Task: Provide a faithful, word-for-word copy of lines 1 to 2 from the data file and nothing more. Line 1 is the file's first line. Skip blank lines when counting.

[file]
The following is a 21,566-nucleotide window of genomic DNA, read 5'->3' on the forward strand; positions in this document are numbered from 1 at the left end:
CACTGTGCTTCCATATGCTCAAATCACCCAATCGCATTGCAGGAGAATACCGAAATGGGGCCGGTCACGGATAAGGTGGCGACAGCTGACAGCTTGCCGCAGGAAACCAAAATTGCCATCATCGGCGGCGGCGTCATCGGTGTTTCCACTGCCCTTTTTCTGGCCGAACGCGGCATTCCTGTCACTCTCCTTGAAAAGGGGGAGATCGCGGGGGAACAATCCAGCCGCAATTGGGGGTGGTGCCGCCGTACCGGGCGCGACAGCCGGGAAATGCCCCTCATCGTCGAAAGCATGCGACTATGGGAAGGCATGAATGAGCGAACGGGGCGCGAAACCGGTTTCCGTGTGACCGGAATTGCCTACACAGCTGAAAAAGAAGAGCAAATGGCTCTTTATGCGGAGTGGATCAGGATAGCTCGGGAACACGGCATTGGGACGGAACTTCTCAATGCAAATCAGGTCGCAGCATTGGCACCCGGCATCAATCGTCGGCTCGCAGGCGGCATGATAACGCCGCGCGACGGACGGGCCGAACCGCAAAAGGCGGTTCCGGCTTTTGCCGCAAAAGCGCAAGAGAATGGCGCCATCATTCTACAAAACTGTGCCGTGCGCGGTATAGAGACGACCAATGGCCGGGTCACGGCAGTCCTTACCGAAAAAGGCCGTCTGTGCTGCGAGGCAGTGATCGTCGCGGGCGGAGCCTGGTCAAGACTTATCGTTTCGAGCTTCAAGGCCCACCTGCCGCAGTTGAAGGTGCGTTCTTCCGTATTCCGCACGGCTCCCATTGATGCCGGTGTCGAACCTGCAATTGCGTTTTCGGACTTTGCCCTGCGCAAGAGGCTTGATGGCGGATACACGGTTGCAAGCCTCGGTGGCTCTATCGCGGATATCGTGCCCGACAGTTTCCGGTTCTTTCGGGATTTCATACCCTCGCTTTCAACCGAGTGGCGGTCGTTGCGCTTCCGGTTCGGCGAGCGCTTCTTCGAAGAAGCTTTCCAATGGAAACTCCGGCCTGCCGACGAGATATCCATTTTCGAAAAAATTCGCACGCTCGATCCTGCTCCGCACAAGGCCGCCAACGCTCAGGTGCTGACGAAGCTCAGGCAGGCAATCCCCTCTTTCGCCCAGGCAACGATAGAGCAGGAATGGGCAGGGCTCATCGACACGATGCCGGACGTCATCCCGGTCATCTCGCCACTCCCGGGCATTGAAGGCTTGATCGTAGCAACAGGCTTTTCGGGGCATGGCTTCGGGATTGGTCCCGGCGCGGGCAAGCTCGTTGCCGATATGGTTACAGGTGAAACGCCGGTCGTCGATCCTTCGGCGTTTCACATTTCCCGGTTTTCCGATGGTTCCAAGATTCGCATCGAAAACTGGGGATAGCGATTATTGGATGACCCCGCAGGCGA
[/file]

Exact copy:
The following is a 21,566-nucleotide window of genomic DNA, read 5'->3' on the forward strand; positions in this document are numbered from 1 at the left end:
CACTGTGCTTCCATATGCTCAAATCACCCAATCGCATTGCAGGAGAATACCGAAATGGGGCCGGTCACGGATAAGGTGGCGACAGCTGACAGCTTGCCGCAGGAAACCAAAATTGCCATCATCGGCGGCGGCGTCATCGGTGTTTCCACTGCCCTTTTTCTGGCCGAACGCGGCATTCCTGTCACTCTCCTTGAAAAGGGGGAGATCGCGGGGGAACAATCCAGCCGCAATTGGGGGTGGTGCCGCCGTACCGGGCGCGACAGCCGGGAAATGCCCCTCATCGTCGAAAGCATGCGACTATGGGAAGGCATGAATGAGCGAACGGGGCGCGAAACCGGTTTCCGTGTGACCGGAATTGCCTACACAGCTGAAAAAGAAGAGCAAATGGCTCTTTATGCGGAGTGGATCAGGATAGCTCGGGAACACGGCATTGGGACGGAACTTCTCAATGCAAATCAGGTCGCAGCATTGGCACCCGGCATCAATCGTCGGCTCGCAGGCGGCATGATAACGCCGCGCGACGGACGGGCCGAACCGCAAAAGGCGGTTCCGGCTTTTGCCGCAAAAGCGCAAGAGAATGGCGCCATCATTCTACAAAACTGTGCCGTGCGCGGTATAGAGACGACCAATGGCCGGGTCACGGCAGTCCTTACCGAAAAAGGCCGTCTGTGCTGCGAGGCAGTGATCGTCGCGGGCGGAGCCTGGTCAAGACTTATCGTTTCGAGCTTCAAGGCCCACCTGCCGCAGTTGAAGGTGCGTTCTTCCGTATTCCGCACGGCTCCCATTGATGCCGGTGTCGAACCTGCAATTGCGTTTTCGGACTTTGCCCTGCGCAAGAGGCTTGATGGCGGATACACGGTTGCAAGCCTCGGTGGCTCTATCGCGGATATCGTGCCCGACAGTTTCCGGTTCTTTCGGGATTTCATACCCTCGCTTTCAACCGAGTGGCGGTCGTTGCGCTTCCGGTTCGGCGAGCGCTTCTTCGAAGAAGCTTTCCAATGGAAACTCCGGCCTGCCGACGAGATATCCATTTTCGAAAAAATTCGCACGCTCGATCCTGCTCCGCACAAGGCCGCCAACGCTCAGGTGCTGACGAAGCTCAGGCAGGCAATCCCCTCTTTCGCCCAGGCAACGATAGAGCAGGAATGGGCAGGGCTCATCGACACGATGCCGGACGTCATCCCGGTCATCTCGCCACTCCCGGGCATTGAAGGCTTGATCGTAGCAACAGGCTTTTCGGGGCATGGCTTCGGGATTGGTCCCGGCGCGGGCAAGCTCGTTGCCGATATGGTTACAGGTGAAACGCCGGTCGTCGATCCTTCGGCGTTTCACATTTCCCGGTTTTCCGATGGTTCCAAGATTCGCATCGAAAACTGGGGATAGCGATTATTGGATGACCCCGCAGGCGA